If you would like to discover more about the canal and the work of the society, or perhaps become a member, visit Huddersfield Canal Society . Alternatively, use the contact details below:
Huddersfield Canal Society - Transhipment Warehouse, Wool Road, Dobcross, Oldham, OL3 5QR 01457 871800
Canal History and Happenings
If these pages have whetted your appetite to learn more about the history of Tameside canals, why not visit Tameside's Local Studies Library. There you can learn about the people who lived and worked on the canals.
In addition to a large collection of books, the library has a collection of canal trail guides, maps, photographs, old newspapers and oral history recordings.
Amongst the archives, the library holds the Minutes of the Peak Forest Canal Company between 1794-1845, Ashton Canal Company Minutes 1798-1815, Huddersfield Canal Company Minutes 1794-1843, as well as the Ashton-under-Lyne Canals Acts 1792-1842.
The library subscribes to a number of topical publications such as 'Pennine Link', the quarterly magazine of the Huddersfield Canal Society.
A delightful way to enjoy Tameside's canals is on a canal boat trip. Journeys of exploration are available along all three canals.
Saddleworth Canal Cruises
The Pennine Moonraker trip boat operated by Saddleworth Canal Cruises can be found at Uppermill.
British Waterways operate trips into the restored Stanedge Tunnel from the Stanedge Visitor Centre
East Manchester Community Boat Project
East Manchester Community Boat Project is a registered charity, run entirely by volunteers, providing free days out on the canal. They have an equal opportunities policy and do not discriminate against any group of passengers. They can accommodate two wheelchair users and their passengers regularly include those who are mentally or physically disabled, those who are underprivileged or disadvantaged, the elderly, ex-offenders, the young, community groups, and single parent families - the list is almost endless. Their 56ft narrowboat Community Spirit is moored at Portland Basin.
For more information and booking 07503 145146 or email@example.com.
Tameside Canals Festival
Tameside's premier event held annually in July since 1976, now takes place at the idyllic canalside location of Portland Basin in Ashton-under-Lyne and is organised by a voluntary committee.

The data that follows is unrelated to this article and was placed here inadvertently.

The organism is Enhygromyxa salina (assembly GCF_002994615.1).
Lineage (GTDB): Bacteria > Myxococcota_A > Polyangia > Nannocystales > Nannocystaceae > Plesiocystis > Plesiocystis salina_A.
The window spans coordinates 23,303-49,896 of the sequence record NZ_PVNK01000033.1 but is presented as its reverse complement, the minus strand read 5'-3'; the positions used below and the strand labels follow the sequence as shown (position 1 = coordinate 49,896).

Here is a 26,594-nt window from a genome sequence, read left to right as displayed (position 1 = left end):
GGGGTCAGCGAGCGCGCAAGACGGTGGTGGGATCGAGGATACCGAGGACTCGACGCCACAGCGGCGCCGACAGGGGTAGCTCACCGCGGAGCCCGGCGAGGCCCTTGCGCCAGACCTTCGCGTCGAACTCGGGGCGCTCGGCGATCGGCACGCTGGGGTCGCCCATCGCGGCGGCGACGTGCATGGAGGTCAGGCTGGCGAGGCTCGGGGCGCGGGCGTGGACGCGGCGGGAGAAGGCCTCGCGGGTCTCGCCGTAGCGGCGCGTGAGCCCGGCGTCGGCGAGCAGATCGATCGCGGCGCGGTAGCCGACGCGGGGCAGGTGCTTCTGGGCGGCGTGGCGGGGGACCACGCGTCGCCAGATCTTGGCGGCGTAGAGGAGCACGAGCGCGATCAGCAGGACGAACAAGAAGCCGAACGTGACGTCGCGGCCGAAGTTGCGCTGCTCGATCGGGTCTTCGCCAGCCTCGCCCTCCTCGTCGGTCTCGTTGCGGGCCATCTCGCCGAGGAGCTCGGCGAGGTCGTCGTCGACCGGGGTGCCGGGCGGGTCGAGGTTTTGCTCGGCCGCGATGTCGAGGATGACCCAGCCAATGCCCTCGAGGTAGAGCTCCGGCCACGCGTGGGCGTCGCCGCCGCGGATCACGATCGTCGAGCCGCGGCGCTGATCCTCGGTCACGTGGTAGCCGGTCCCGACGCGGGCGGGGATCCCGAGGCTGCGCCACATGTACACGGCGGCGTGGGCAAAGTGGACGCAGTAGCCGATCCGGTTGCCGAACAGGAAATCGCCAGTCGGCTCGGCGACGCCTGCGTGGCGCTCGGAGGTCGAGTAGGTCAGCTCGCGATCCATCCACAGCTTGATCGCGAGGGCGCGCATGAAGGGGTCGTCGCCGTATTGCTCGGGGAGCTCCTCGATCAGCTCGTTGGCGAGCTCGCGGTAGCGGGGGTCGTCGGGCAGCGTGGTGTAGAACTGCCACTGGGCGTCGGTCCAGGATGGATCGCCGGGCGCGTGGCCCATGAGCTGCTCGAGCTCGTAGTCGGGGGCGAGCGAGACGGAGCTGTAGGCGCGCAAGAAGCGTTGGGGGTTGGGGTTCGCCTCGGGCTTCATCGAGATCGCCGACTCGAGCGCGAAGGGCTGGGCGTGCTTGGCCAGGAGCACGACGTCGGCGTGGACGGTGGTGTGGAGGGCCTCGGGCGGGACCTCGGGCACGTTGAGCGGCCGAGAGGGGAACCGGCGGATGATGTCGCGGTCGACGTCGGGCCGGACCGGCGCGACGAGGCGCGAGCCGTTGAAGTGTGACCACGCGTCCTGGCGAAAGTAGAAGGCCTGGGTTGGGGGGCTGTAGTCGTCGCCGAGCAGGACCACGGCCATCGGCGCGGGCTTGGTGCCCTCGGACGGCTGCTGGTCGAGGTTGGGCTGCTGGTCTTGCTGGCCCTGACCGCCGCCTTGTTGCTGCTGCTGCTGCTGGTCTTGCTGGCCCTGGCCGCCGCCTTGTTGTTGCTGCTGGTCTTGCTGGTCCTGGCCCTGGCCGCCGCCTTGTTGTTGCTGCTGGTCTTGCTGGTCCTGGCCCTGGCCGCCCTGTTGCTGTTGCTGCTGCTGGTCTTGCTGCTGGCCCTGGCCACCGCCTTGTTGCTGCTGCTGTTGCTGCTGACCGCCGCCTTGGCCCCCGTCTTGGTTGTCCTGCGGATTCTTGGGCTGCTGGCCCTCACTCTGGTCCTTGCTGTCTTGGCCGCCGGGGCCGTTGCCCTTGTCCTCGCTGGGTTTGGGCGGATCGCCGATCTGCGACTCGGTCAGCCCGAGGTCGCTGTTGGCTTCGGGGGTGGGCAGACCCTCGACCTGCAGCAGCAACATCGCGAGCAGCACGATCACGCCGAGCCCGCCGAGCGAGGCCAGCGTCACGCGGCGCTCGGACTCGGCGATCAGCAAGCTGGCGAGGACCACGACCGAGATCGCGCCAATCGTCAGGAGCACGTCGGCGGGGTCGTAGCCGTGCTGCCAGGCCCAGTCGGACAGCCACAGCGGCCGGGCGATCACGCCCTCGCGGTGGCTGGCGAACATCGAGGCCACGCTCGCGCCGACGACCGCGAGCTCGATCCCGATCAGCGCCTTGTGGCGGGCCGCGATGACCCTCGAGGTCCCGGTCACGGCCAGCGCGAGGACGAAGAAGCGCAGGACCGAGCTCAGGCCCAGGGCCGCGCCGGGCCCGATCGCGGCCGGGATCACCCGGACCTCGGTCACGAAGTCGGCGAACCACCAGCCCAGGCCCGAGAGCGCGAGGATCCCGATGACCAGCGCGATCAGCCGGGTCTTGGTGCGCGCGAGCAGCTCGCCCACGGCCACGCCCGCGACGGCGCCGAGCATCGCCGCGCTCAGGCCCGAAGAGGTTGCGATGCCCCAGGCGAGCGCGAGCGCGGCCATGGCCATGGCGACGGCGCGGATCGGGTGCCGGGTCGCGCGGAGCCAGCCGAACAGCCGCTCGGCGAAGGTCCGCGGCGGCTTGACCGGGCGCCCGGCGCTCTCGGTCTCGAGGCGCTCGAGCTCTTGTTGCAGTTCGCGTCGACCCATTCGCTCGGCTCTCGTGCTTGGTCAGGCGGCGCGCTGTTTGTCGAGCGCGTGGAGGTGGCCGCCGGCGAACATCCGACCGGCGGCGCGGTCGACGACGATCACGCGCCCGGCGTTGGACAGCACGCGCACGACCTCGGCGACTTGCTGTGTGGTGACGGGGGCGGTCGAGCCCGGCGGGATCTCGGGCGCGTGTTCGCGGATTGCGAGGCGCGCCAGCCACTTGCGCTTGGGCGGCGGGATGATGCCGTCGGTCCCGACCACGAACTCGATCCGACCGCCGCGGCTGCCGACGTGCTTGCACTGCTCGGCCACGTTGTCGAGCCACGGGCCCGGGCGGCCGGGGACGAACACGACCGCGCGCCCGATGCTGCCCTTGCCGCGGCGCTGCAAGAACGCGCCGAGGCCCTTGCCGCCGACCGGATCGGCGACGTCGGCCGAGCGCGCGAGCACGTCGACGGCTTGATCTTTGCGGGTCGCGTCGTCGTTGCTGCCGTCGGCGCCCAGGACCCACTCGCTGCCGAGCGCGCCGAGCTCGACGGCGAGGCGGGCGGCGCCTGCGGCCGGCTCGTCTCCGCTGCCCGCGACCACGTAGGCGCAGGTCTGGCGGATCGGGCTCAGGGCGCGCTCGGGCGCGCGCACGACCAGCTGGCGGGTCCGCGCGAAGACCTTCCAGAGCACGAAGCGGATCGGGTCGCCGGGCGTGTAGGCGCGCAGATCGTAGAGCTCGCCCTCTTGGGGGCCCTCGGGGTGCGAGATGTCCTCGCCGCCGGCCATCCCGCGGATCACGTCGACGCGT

This weekend of family fun, sponsored by the Ashton District Assembly, attracts thousands of visitors to a celebration on and around Tameside’s canals. It features narrowboats, brass bands, children’s entertainment, craft tent, beer tent, stalls and sideshows, plus live music concerts on the Friday and Saturday evenings.
There is a small entry fee for adults (with accompanied children free) and all proceeds are donated to the local Willow Wood Hospice.
For further information please contact Willow Wood Hospice on 0161 330 7788.
The Wooden Canal Boat Society (WCBS)
Traditionally canal boats were wooden but later iron and steel became more common. The Wooden Canal Boat Society exists to build and restore wooden boats thus preserving this important part of waterway heritage. New members and volunteers are always most welcome.
For more information please contact 33, Beauchamp Street, Ashton-under-Lyne, OL6 8LF. 0161 339 8721
British Waterways are the owners of the three canals in Tameside and help to promote their use for recreational purposes. They can provide comprehensive leaflets, events listings and boat hire information. They also issue cycling and fishing permits.
The local office for Tameside is British Waterways, South Pennine Ring, Middle Warehouse, Castle Quay, Castlefield, Manchester, M15 4PR. Tel: 0161 819 5847.
Right : Loading wheat at Buckley and Newton's mill, Stalybridge mid-1920's (Photo courtesy Mr. A Cooke)
We hope you enjoy your discovery of Tameside's canals and that you will visit the area again.
For more generalised information, please visit: www.penninewaterways.co.uk